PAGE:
5 min read

Overly Transparent

Overly Transparent
I've got good memories associated with this movie. All credit to Alan Moore and 20th Century Fox

I try to be as open and honest as I can.

If I'm writing something on this blog, I'll share my thoughts freely. If someone asks me how I'm doing, I'll tell them plainly. If a person wants feedback, I'll give it to them frankly. If I need to report on something, I won't sugar-coat it.

In all of those cases, it feels like the right thing to do.

But sometimes I wonder if it's the best thing to do...

Now, Would You Like To Learn How To Shoot?

Lets talk motivations.

First, I like to know things.

Knowing things allows me to make better decisions, create more accurate plans and adjust my behaviour to create the best outcomes for everyone involved.

Scientia potentia est after all.

This underlying drive to know things leads naturally to the assumption that other people also want to know things. So I share, I speak the truth and I generally don't hold back.

Second, I honestly believe that if the truth can destroy something, it deserves to be destroyed.

Third, from a professional perspective, I consider being open and honest to be critical to any sort of leadership role, and strongly aligned with the concept of being a servant-leader. You don't exist to exert power and control; you exist in order to facilitate and help. Your power comes from the people that you serve, and they trust that you will use it wisely.

Being open and honest with the people that you are responsible for might not always feel good, but it shows that you think they will do the right thing when given all of the relevant information and thus repays their trust in instilling you as a leader in the first place.

Finally, I've found that if you're open and honest with people, it encourages them to be open and honest with you, so it creates a nice positive feedback loop where everyone benefits.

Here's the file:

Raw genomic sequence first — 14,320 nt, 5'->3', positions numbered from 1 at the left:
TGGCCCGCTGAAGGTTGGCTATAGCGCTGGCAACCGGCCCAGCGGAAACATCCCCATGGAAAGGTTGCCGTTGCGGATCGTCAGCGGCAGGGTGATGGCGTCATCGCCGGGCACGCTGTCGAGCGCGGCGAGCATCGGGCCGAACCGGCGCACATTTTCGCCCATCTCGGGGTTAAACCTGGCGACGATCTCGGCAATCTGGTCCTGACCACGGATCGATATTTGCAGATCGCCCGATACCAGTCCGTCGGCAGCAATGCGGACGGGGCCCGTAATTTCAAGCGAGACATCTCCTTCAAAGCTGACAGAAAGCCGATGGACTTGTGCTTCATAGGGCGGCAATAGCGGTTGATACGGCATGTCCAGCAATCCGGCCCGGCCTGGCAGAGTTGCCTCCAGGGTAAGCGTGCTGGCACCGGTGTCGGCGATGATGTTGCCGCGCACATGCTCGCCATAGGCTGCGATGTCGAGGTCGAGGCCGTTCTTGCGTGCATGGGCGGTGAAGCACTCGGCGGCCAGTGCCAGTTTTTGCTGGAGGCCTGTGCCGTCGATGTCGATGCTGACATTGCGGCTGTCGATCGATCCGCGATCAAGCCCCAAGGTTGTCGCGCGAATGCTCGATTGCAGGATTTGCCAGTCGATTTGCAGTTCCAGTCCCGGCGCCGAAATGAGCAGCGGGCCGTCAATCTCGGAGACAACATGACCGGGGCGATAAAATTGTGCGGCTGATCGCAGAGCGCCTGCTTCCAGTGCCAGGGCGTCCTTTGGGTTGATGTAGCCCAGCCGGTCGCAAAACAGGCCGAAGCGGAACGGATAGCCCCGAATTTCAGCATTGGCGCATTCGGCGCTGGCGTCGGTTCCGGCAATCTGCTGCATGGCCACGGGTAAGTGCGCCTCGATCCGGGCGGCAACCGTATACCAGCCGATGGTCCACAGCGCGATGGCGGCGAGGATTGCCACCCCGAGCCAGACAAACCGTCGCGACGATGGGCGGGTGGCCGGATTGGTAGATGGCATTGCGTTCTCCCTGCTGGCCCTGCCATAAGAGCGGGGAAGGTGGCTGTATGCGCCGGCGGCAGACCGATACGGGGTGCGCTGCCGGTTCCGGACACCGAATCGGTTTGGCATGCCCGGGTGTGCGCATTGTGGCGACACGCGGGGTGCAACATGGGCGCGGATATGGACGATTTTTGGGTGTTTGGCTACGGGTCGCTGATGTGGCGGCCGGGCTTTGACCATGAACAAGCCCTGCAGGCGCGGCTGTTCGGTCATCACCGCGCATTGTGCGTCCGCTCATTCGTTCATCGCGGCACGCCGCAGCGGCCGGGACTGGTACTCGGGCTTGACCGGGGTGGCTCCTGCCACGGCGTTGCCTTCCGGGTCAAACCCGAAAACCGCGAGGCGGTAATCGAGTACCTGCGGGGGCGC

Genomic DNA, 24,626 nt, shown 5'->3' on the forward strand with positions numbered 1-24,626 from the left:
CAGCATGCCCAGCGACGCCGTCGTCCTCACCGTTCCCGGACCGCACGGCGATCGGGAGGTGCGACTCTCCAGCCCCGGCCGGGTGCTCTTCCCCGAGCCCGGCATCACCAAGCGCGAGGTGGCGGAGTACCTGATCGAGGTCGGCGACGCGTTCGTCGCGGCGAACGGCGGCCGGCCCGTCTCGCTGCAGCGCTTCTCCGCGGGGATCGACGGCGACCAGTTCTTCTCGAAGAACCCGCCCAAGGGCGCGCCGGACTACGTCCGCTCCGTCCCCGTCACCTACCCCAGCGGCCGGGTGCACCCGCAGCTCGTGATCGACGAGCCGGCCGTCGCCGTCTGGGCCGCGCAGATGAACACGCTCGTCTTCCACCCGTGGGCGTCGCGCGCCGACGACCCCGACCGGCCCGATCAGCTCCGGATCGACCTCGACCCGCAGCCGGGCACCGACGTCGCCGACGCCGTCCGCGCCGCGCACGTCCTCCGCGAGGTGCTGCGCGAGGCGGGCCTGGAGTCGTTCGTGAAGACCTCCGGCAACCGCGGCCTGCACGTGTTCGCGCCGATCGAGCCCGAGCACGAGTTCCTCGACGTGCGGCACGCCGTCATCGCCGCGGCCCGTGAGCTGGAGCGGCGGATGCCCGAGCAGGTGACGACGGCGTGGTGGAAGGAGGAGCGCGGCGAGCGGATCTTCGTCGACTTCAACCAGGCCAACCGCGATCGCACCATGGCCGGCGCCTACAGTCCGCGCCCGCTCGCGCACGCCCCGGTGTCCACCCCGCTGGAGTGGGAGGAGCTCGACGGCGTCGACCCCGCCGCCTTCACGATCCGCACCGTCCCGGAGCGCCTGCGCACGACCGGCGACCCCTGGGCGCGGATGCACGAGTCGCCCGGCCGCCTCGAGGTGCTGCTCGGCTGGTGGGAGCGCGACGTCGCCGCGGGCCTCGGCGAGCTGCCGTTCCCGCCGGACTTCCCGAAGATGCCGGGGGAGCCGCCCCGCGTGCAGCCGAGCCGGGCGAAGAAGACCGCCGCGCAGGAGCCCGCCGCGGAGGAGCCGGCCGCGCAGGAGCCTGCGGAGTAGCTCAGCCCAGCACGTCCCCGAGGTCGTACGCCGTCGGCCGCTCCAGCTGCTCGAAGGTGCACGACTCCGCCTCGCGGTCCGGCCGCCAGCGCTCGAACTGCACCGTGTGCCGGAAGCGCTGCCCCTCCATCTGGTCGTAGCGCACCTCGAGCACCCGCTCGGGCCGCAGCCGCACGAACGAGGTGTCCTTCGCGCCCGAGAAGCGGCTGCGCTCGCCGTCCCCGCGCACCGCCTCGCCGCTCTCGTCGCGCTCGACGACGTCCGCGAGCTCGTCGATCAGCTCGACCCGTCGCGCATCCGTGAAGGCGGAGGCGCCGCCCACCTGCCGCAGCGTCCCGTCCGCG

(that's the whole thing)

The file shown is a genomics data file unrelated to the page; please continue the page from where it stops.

I Can Already

Motivations aside, I can think of plenty of times throughout my own personal history where I have been open and honest and it has created a good outcome for the people involved, me included.

Way back in the mists of time (aka April 2015), when I was still a software engineer and well before I worked at Atlassian, I accidentally published an AWS key with a lot of permissions to GitHub.

Within an hour or two it was picked up by nefarious individuals scanning public GitHub repositories and used to spin up a huge number of EC2 instances to farm cryptocurrency.

We didn't realise for almost 24 hours.

In that ~24 hours, said nefarious individuals ran up a bill of approximately 8000 Australian dollarydoos, which, in retrospect, isn't really all that bad. Default AWS account limits are a very good thing.

When I came in that morning to discover the situation, I quickly realised it was my fault. The first thing I did? Immediately fess up to the CEO and offer to pay the damages. I also dug in and started to fix the problem, and with the help of the IT team, I revoked the key, rolled out a new one to the services that needed it and started cleaning up the mess.

My reaction built trust with both the CEO and the IT team, and showed them that even when I find myself in a situation where I am disadvantaged, I can still be trusted to do the right thing.

Just not trusted with AWS keys.

A single example does not a point make, so I'll do another one quickly.

If you've been reading this blog at all over the last few years, you'll know that we do regular performance reviews at Atlassian. For managers, a key part of those performance reviews is upward feedback, where the people you are responsible for get to offer you feedback directly in a systemised way.